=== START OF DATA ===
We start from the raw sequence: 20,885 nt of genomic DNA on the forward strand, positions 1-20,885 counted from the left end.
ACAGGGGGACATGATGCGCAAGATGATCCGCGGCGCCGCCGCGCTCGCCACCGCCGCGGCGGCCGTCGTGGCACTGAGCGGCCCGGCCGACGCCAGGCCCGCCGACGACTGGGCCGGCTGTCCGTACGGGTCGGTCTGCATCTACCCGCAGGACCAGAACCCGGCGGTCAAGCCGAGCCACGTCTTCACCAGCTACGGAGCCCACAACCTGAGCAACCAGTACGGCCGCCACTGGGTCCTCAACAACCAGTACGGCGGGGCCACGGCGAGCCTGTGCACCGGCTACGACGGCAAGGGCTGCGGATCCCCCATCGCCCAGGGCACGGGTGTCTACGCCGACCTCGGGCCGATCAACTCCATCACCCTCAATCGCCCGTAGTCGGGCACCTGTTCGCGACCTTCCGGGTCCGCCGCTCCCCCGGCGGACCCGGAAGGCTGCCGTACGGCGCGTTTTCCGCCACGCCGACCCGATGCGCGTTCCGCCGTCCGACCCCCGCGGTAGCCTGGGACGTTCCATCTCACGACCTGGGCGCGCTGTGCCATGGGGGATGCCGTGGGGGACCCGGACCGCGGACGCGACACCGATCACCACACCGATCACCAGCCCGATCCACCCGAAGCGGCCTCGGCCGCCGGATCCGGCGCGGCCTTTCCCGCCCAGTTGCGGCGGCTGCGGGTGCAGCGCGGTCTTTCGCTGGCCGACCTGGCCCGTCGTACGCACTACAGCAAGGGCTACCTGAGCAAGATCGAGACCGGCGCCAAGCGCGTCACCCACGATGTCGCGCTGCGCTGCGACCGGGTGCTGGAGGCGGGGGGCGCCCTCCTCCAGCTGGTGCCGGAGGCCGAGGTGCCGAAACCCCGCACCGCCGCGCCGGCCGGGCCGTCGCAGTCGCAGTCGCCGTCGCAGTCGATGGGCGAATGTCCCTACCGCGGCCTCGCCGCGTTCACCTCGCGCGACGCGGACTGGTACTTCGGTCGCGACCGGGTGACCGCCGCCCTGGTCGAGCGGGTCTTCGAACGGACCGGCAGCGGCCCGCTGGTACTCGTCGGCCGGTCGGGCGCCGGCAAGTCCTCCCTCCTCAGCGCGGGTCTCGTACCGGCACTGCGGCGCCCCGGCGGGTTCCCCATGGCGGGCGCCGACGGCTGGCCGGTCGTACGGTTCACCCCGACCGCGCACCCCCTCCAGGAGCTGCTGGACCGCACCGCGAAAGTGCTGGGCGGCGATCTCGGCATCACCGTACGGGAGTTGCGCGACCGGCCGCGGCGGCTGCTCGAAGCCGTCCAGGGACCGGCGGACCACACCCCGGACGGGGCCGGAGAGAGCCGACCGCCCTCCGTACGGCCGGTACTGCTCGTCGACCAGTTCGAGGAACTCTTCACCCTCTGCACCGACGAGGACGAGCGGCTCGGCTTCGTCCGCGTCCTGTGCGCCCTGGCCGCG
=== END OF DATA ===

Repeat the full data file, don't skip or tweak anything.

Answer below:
We start from the raw sequence: 20,885 nt of genomic DNA on the forward strand, positions 1-20,885 counted from the left end.
ACAGGGGGACATGATGCGCAAGATGATCCGCGGCGCCGCCGCGCTCGCCACCGCCGCGGCGGCCGTCGTGGCACTGAGCGGCCCGGCCGACGCCAGGCCCGCCGACGACTGGGCCGGCTGTCCGTACGGGTCGGTCTGCATCTACCCGCAGGACCAGAACCCGGCGGTCAAGCCGAGCCACGTCTTCACCAGCTACGGAGCCCACAACCTGAGCAACCAGTACGGCCGCCACTGGGTCCTCAACAACCAGTACGGCGGGGCCACGGCGAGCCTGTGCACCGGCTACGACGGCAAGGGCTGCGGATCCCCCATCGCCCAGGGCACGGGTGTCTACGCCGACCTCGGGCCGATCAACTCCATCACCCTCAATCGCCCGTAGTCGGGCACCTGTTCGCGACCTTCCGGGTCCGCCGCTCCCCCGGCGGACCCGGAAGGCTGCCGTACGGCGCGTTTTCCGCCACGCCGACCCGATGCGCGTTCCGCCGTCCGACCCCCGCGGTAGCCTGGGACGTTCCATCTCACGACCTGGGCGCGCTGTGCCATGGGGGATGCCGTGGGGGACCCGGACCGCGGACGCGACACCGATCACCACACCGATCACCAGCCCGATCCACCCGAAGCGGCCTCGGCCGCCGGATCCGGCGCGGCCTTTCCCGCCCAGTTGCGGCGGCTGCGGGTGCAGCGCGGTCTTTCGCTGGCCGACCTGGCCCGTCGTACGCACTACAGCAAGGGCTACCTGAGCAAGATCGAGACCGGCGCCAAGCGCGTCACCCACGATGTCGCGCTGCGCTGCGACCGGGTGCTGGAGGCGGGGGGCGCCCTCCTCCAGCTGGTGCCGGAGGCCGAGGTGCCGAAACCCCGCACCGCCGCGCCGGCCGGGCCGTCGCAGTCGCAGTCGCCGTCGCAGTCGATGGGCGAATGTCCCTACCGCGGCCTCGCCGCGTTCACCTCGCGCGACGCGGACTGGTACTTCGGTCGCGACCGGGTGACCGCCGCCCTGGTCGAGCGGGTCTTCGAACGGACCGGCAGCGGCCCGCTGGTACTCGTCGGCCGGTCGGGCGCCGGCAAGTCCTCCCTCCTCAGCGCGGGTCTCGTACCGGCACTGCGGCGCCCCGGCGGGTTCCCCATGGCGGGCGCCGACGGCTGGCCGGTCGTACGGTTCACCCCGACCGCGCACCCCCTCCAGGAGCTGCTGGACCGCACCGCGAAAGTGCTGGGCGGCGATCTCGGCATCACCGTACGGGAGTTGCGCGACCGGCCGCGGCGGCTGCTCGAAGCCGTCCAGGGACCGGCGGACCACACCCCGGACGGGGCCGGAGAGAGCCGACCGCCCTCCGTACGGCCGGTACTGCTCGTCGACCAGTTCGAGGAACTCTTCACCCTCTGCACCGACGAGGACGAGCGGCTCGGCTTCGTCCGCGTCCTGTGCGCCCTGGCCGCG